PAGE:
Essential Requirements for Infection Prevention Control in the Hospital Built Environment
Health care associated infections (HAI), or nosocomial infections, are a global problem that is frequently encountered in low-resource settings, contexts where MSF operates. In an era of increasing antimicrobial resistance, the importance to enhance the measures for Infection Prevention and Control (IPC) seem more relevant than ever.
A growing number of studies are providing evidence associating the design of healthcare facilities with clinical outcomes. (Ulrich, 2008) Researches indicates that well-designed physical settings make healthcare facilities safer for patients, create an efficient working environment and, most important, have a significant impact in the transmission of pathogens, mitigating the risk of infection to patients and staff. (Hall, 2013) In addition, since last year, the hospital built environment is listed as a core component of IPC programmes at the national and acute health care facility level. (WHO, 2016). Nevertheless, it is imperative to reach a balance between desired hospital built environment requirements and context limitations. In this regard, the definition of what could be considered as the basic standards or essential structural requirements for hospital built environment remains without an answer.
The aim of this project is to identify and select designs criteria to optimize the hospital built environment in order to enhance and facilitated the behaviour of healthcare workers regarding the execution of IPC measures. We aim to optimize both existing and newly built hospitals, specifically modular facilities.
Definition of the initial set of recommendations of Essential Requirements (EReq) for Infection Prevention Control in the Hospital Built Environment. We intend to identify and select built environment requirements — or design features — considered essential for the proper execution of IPC measures in healthcare facilities operating under MSF programmes. The requirements will focus on hand hygiene, environmental cleaning and isolation precautions and it will cover the following medical activities: surgical facilities, emergency facilities, delivery room and inpatient areas (NICU, ICU, postpartum and surgical wards).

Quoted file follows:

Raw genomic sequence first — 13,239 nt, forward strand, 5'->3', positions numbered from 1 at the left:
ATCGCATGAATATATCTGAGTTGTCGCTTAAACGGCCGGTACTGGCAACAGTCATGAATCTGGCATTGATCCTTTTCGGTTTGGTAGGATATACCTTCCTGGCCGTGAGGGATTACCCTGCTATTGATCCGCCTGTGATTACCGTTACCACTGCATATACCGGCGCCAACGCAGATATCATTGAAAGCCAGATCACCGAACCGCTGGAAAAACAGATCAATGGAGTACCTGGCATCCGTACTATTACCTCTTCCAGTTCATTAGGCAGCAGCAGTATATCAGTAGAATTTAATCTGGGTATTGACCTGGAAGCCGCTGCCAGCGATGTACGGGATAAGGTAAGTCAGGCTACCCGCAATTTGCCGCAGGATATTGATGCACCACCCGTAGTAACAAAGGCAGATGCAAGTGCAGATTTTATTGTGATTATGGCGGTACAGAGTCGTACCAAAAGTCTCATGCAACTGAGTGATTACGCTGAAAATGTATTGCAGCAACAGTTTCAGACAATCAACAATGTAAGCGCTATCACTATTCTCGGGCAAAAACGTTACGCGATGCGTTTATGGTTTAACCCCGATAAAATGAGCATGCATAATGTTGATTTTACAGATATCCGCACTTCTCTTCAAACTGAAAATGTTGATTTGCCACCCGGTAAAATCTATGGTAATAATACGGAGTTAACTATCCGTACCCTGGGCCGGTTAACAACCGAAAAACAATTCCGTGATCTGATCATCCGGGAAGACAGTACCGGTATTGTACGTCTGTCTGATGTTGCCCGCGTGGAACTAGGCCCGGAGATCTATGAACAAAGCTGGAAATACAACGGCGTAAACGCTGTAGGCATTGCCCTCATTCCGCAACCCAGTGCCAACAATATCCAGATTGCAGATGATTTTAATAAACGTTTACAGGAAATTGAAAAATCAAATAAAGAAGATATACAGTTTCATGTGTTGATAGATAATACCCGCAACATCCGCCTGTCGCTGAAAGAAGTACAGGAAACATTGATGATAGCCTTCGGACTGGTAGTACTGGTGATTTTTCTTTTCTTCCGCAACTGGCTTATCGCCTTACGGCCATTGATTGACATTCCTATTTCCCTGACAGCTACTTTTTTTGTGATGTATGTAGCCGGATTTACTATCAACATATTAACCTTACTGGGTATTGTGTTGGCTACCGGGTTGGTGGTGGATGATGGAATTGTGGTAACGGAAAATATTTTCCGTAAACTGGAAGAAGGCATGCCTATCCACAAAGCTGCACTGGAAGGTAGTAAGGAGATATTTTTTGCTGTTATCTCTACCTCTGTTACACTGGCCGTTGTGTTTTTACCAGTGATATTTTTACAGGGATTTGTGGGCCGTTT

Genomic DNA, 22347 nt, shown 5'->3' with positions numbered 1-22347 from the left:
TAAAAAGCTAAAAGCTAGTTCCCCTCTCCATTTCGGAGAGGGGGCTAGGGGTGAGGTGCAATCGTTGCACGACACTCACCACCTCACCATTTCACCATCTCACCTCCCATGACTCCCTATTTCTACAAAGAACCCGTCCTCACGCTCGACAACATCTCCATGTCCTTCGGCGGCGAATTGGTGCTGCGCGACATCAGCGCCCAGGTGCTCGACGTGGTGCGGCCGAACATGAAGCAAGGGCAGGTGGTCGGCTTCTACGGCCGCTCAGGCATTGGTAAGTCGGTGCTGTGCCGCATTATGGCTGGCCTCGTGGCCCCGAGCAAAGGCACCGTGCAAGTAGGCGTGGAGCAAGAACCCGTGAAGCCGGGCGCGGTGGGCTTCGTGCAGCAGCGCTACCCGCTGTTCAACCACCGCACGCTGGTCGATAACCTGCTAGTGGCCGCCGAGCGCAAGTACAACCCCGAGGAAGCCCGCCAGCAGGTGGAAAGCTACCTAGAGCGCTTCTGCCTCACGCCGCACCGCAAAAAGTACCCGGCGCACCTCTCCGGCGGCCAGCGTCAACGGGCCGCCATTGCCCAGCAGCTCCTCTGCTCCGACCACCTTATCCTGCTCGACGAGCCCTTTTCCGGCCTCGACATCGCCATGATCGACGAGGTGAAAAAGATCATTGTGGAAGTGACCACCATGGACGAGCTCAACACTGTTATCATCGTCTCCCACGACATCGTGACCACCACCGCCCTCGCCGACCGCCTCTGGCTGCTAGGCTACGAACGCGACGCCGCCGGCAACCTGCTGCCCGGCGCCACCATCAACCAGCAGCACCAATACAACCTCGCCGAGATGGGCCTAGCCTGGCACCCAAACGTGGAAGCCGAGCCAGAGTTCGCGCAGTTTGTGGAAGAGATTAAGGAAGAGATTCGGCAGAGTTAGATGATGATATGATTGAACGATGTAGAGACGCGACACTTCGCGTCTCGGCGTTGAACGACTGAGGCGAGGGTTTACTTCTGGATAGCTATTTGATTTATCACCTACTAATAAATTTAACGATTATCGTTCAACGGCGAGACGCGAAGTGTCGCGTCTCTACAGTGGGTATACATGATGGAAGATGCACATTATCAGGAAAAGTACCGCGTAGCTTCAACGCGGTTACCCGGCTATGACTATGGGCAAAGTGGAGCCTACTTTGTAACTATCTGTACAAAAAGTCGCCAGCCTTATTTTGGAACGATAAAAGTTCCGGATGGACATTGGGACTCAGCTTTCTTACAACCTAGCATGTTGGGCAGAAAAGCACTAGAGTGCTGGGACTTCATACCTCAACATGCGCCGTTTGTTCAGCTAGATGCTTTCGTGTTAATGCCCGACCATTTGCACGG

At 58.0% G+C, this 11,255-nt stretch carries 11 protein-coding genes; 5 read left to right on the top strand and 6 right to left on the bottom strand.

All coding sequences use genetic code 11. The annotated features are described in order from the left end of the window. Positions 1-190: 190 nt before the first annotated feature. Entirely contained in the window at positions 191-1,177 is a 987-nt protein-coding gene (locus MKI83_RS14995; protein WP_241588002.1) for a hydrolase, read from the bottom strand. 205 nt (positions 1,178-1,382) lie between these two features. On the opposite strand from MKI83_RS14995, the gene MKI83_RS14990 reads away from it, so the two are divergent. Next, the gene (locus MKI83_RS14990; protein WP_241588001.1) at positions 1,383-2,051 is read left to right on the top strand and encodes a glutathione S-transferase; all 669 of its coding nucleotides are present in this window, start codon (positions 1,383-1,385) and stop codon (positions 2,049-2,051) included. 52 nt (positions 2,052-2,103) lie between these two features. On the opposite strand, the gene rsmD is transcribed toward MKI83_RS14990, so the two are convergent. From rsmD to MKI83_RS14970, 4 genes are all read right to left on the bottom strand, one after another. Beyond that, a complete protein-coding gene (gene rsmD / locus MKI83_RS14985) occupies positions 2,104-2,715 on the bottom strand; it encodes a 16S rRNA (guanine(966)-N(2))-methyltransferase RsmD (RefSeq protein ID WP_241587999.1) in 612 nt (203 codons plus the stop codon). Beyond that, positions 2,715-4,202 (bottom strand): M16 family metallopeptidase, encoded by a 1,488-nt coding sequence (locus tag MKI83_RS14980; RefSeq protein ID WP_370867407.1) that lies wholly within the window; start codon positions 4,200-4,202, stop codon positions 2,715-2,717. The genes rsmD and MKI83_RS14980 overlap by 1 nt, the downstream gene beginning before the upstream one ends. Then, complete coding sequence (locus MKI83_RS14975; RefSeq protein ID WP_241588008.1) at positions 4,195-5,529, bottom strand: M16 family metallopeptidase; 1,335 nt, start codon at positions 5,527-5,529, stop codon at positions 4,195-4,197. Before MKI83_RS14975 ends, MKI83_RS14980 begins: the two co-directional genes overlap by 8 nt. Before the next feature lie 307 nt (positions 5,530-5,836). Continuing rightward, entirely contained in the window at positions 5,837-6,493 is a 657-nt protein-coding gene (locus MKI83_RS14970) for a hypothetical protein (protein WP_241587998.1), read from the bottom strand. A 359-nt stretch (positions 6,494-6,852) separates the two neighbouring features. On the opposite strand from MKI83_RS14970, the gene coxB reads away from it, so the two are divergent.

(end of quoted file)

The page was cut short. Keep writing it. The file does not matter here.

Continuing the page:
Evaluation of feasibility, process and outcomes indicators of the proposed requirements. The intention of Phase II is to evaluate the feasibility of the implementation of the initial set of recommendations; assessing the resilience of existing healthcare facilities to compliance to the EReq. It will also include an interventional study (before and after) in order to provide evidence of the effectiveness of the EReq in the prevention and control of infections. The outcome of Phase II is the final set of recommendations for Essential Requirements for Infection Prevention Control in the Hospital Built Environment.
Implementation and diffusion of the EReq. The set of requirements will be translated into a performance evaluation tool for healthcare facilities. This tool intended to support field staff and/or expats to assess the healthcare facility compliance with the EReq and support them, providing recommendation and instructions, for the implementation of the EReq.
Operational Centre Brussels, Medical Department
Institut für Industriebau und Konstruktives Entwerfen, Technische Universität Braunschweig, Germany